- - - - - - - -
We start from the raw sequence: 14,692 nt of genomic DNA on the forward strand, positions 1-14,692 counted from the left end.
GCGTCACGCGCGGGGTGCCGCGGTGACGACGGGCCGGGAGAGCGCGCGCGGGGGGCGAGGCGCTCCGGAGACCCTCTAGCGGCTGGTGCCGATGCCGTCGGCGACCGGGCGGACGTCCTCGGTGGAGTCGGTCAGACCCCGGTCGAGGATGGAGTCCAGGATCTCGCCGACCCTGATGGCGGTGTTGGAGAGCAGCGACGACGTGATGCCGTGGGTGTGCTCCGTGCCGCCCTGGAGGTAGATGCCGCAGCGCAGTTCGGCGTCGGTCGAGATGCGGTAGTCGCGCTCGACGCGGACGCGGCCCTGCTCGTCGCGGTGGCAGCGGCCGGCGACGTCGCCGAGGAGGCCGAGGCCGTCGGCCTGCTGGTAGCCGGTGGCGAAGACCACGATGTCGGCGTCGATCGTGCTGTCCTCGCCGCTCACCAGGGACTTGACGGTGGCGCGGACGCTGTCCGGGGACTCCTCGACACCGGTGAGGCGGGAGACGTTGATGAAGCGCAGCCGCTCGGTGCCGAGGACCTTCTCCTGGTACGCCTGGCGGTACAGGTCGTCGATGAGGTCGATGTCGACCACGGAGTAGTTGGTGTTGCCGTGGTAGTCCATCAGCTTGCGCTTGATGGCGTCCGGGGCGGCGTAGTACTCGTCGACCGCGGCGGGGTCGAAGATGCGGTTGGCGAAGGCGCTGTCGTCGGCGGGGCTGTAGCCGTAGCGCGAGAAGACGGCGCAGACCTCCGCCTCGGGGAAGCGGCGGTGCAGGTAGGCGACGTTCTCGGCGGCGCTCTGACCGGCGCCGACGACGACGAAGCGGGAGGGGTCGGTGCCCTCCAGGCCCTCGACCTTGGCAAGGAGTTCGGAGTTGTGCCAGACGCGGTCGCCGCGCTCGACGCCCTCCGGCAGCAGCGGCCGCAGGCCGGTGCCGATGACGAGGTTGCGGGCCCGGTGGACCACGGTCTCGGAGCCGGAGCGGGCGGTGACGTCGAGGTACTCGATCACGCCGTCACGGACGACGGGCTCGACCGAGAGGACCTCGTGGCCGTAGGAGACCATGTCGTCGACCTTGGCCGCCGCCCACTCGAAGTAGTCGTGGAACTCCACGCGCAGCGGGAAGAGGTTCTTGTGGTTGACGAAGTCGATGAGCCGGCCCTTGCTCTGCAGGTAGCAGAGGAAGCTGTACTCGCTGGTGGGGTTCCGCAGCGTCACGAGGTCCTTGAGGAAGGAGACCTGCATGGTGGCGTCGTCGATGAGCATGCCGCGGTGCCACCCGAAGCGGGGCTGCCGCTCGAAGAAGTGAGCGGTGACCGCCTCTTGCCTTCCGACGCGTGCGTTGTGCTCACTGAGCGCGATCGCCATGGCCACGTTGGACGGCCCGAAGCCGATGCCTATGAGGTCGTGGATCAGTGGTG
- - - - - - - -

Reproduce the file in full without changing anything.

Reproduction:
We start from the raw sequence: 14,692 nt of genomic DNA on the forward strand, positions 1-14,692 counted from the left end.
GCGTCACGCGCGGGGTGCCGCGGTGACGACGGGCCGGGAGAGCGCGCGCGGGGGGCGAGGCGCTCCGGAGACCCTCTAGCGGCTGGTGCCGATGCCGTCGGCGACCGGGCGGACGTCCTCGGTGGAGTCGGTCAGACCCCGGTCGAGGATGGAGTCCAGGATCTCGCCGACCCTGATGGCGGTGTTGGAGAGCAGCGACGACGTGATGCCGTGGGTGTGCTCCGTGCCGCCCTGGAGGTAGATGCCGCAGCGCAGTTCGGCGTCGGTCGAGATGCGGTAGTCGCGCTCGACGCGGACGCGGCCCTGCTCGTCGCGGTGGCAGCGGCCGGCGACGTCGCCGAGGAGGCCGAGGCCGTCGGCCTGCTGGTAGCCGGTGGCGAAGACCACGATGTCGGCGTCGATCGTGCTGTCCTCGCCGCTCACCAGGGACTTGACGGTGGCGCGGACGCTGTCCGGGGACTCCTCGACACCGGTGAGGCGGGAGACGTTGATGAAGCGCAGCCGCTCGGTGCCGAGGACCTTCTCCTGGTACGCCTGGCGGTACAGGTCGTCGATGAGGTCGATGTCGACCACGGAGTAGTTGGTGTTGCCGTGGTAGTCCATCAGCTTGCGCTTGATGGCGTCCGGGGCGGCGTAGTACTCGTCGACCGCGGCGGGGTCGAAGATGCGGTTGGCGAAGGCGCTGTCGTCGGCGGGGCTGTAGCCGTAGCGCGAGAAGACGGCGCAGACCTCCGCCTCGGGGAAGCGGCGGTGCAGGTAGGCGACGTTCTCGGCGGCGCTCTGACCGGCGCCGACGACGACGAAGCGGGAGGGGTCGGTGCCCTCCAGGCCCTCGACCTTGGCAAGGAGTTCGGAGTTGTGCCAGACGCGGTCGCCGCGCTCGACGCCCTCCGGCAGCAGCGGCCGCAGGCCGGTGCCGATGACGAGGTTGCGGGCCCGGTGGACCACGGTCTCGGAGCCGGAGCGGGCGGTGACGTCGAGGTACTCGATCACGCCGTCACGGACGACGGGCTCGACCGAGAGGACCTCGTGGCCGTAGGAGACCATGTCGTCGACCTTGGCCGCCGCCCACTCGAAGTAGTCGTGGAACTCCACGCGCAGCGGGAAGAGGTTCTTGTGGTTGACGAAGTCGATGAGCCGGCCCTTGCTCTGCAGGTAGCAGAGGAAGCTGTACTCGCTGGTGGGGTTCCGCAGCGTCACGAGGTCCTTGAGGAAGGAGACCTGCATGGTGGCGTCGTCGATGAGCATGCCGCGGTGCCACCCGAAGCGGGGCTGCCGCTCGAAGAAGTGAGCGGTGACCGCCTCTTGCCTTCCGACGCGTGCGTTGTGCTCACTGAGCGCGATCGCCATGGCCACGTTGGACGGCCCGAAGCCGATGCCTATGAGGTCGTGGATCAGTGGTG